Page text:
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Broken Trust: What happened to Maya Kowalski?

A photograph of young Maya Kowalski from the 2010s
Image Credit: Everett Collection Inc / Alamy Stock Photo | Above: A photograph of young Maya Kowalski from the 2010s. © Netflix / Courtesy Everett Collection

The story of Gypsy Rose Blanchard has drawn particular attention to the unusual illness of Munchausen syndrome by proxy. Formerly known as factitious disorder imposed on another (FIDA), Munchausen by proxy is a mental illness where a child’s caretaker either fabricates and falsifies symptoms or causes real illness symptoms in their child. It is considered a form of medical child abuse.

But whilst Munchausen by proxy was a very real illness that impacted Gypsy Rose Blanchard’s life, its misdiagnosis set off a shocking chain of events in the life of young Maya Kowalski.

Ultimately, this misdiagnosis would lead to the death by suicide of Maya’s mother, and the Kowalski family filing a $200 million lawsuit against the Florida Department of Children and Families and the Johns Hopkins All Children’s Hospital in Florida.

Who is Maya Kowalski?

A map showing Venice, Florida, USA
Image Credit: | Above: A map showing Venice, Florida, USA

Maya Kowalski was born in 2005 to loving and doting parents, Beata and Jack Kowalski. Beata emigrated to the United States as a teenager from Poland and had excelled in nursing school and throughout her career. She and Jack lived together in Venice, Florida.

In the spring of 2015, Maya began complaining of pain and presenting a range of confusing symptoms. She was ultimately diagnosed with complex regional pain syndrome (CRPS), a rare condition that causes extreme and chronic pain.

It had taken a long while for the family to determine the problem because of its rareness. But Maya ultimately received the diagnosis from Dr Anthony Kirkpatrick, a specialist in the illness. Dr Kirkpatrick, who has treated over 3,000 patients with the rare condition, also recommended the best therapy – ketamine treatment.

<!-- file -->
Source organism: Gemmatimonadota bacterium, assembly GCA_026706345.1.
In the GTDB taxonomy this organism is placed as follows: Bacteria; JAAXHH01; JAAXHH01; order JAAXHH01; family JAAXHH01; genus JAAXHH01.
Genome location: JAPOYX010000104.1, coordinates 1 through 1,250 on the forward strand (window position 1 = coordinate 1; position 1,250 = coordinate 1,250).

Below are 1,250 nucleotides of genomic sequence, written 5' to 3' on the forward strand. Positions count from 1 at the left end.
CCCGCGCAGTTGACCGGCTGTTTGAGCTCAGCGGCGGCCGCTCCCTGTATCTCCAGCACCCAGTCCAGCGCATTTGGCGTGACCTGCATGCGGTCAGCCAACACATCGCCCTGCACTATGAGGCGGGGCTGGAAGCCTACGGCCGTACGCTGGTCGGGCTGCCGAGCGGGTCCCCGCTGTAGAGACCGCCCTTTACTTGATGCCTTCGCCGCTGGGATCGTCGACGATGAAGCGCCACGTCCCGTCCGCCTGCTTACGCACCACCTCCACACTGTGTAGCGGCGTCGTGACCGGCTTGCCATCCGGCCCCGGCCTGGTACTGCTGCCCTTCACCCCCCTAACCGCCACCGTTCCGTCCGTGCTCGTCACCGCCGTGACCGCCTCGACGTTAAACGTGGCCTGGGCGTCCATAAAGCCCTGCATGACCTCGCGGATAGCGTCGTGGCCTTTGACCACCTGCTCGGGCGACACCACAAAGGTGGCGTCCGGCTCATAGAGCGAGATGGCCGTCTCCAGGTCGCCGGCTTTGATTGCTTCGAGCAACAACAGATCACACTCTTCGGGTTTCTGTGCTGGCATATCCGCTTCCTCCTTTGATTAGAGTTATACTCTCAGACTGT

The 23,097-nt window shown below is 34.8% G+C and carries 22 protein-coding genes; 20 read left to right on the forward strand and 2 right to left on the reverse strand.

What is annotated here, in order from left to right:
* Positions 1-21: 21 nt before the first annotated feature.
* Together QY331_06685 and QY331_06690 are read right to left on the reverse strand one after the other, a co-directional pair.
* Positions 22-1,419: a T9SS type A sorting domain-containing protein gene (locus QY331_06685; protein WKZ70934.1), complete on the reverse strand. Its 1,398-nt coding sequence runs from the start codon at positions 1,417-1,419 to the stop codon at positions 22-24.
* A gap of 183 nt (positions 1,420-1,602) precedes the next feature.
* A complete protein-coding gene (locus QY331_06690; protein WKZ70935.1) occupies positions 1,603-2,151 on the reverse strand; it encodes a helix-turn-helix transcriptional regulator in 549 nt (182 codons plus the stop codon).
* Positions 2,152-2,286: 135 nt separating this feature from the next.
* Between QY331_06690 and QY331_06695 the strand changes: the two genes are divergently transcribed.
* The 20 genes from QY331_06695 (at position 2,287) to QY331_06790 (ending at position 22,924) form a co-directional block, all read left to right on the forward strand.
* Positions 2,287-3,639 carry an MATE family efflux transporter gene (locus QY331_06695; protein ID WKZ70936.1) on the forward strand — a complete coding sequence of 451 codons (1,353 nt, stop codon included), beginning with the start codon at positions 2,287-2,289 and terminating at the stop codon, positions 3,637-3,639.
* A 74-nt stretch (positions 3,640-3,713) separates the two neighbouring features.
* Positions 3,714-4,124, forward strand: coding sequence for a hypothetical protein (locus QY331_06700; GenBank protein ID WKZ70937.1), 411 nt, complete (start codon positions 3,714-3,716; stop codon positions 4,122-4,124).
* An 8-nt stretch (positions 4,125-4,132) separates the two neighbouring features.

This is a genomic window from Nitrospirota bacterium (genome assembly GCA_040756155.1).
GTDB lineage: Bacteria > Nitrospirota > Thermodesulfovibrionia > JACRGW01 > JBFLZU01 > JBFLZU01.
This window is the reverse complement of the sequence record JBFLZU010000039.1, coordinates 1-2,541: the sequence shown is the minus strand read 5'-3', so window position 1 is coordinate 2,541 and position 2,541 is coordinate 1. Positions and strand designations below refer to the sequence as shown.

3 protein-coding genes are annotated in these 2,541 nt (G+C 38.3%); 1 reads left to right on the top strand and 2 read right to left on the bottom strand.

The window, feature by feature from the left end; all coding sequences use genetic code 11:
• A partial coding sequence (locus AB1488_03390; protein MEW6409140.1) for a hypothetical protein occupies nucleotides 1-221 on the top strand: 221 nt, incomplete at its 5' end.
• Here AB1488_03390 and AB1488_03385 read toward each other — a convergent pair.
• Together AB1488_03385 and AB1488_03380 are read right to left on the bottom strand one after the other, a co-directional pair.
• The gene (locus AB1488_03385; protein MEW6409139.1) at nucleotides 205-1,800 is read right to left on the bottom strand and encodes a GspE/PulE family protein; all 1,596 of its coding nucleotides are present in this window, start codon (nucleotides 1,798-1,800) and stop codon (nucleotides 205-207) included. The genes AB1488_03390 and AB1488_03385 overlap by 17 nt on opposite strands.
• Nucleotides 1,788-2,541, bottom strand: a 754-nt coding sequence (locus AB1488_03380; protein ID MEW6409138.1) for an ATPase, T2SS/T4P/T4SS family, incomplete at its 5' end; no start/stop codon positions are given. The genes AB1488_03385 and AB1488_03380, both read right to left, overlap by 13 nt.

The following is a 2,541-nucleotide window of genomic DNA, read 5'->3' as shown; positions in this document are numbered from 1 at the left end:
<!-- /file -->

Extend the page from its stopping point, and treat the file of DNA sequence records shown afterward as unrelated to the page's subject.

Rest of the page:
The severity of Maya’s symptoms caused the Kowalski family to take their daughter to Mexico for an induced ketamine coma, a non-FDA approved treatment.

This seemed to positively impact Maya, who began experiencing less pain, with her family noticing improvements in her symptoms. She began a regular, low dosage of ketamine back in the US, with treatments overseen by Dr Kirkpatrick’s colleague, Dr Ashraf Hanna.

Accusations of child abuse

A photograph of Johns Hopkins All Children's Hospital on the 10th February 2023 in St. Petersburg, Florida, USA
Image Credit: ZUMA Press Inc / Alamy Stock Photo | Above: A photograph of Johns Hopkins All Children's Hospital on the 10th February 2023 in St. Petersburg, Florida, USA

Maya Kowalski was admitted to Johns Hopkins All Children’s Hospital aged 10 in October 2016, accompanied by her mother and father. Maya was complaining of pains including headaches, body aches and lesions, and her ability to use her legs was rapidly decreasing.

The hospital ignored her parents’ assertions that Maya was suffering a significant relapse in her condition, as well as their request for her to receive ketamine treatment. Staff became suspicious of the ketamine dosage that Maya was receiving, and the situation rapidly deteriorated, with child welfare services ultimately contacted by medical staff.

Child abuse paediatrician Dr Sally Smith was eventually called, who accused Maya’s mother of abuse by Munchausen by proxy. Following Dr Smith’s assessment, Maya was removed from her parent’s care and put under custody of the state, in an incident of medical kidnapping.

Trials and tribulations

When Dr Kirkpatrick, who’d initially diagnosed Maya’s CRPS, heard what had happened, he contacted Dr Smith, outlining his diagnosis and Maya’s subsequent treatment.

Despite the Kowalskis hiring attorney Debra Salisbury, and despite Dr Kirkpatrick having briefed Dr Smith on Maya’s treatment and condition, her parents were refused access to their daughter by court order.

During this time, Maya remained at the hospital. She continued to suffer extreme pain from her condition, exacerbated by confusion over why she couldn’t see her parents. Hospital and child welfare advocates insisted she was being abused.

In December 2016, before Christmas, Maya wrote a letter to the court judge asking to see her family over the holidays. This was denied. The following month, Beata Kowalski died by suicide.

Victory in court

Five days after her mother’s death, Maya was returned to her father.

In 2018, the family filed a lawsuit against the Johns Hopkins All Children’s Hospital and Florida’s Department of Children and Families.

In November 2023, the hospital was found liable on multiple counts of abuse including false imprisonment, battery and intentionally inflicting emotional distress on both Maya and her mother.

The family were awarded damages of $211 million and $50 million in punitive damages.

In a statement at the time, the hospital’s attorney defended the staff’s actions and outlined the hospital’s intentions to appeal the case. Other families responded positively to the ruling, viewing it as a motion for justice and a symbol of hope and vindication.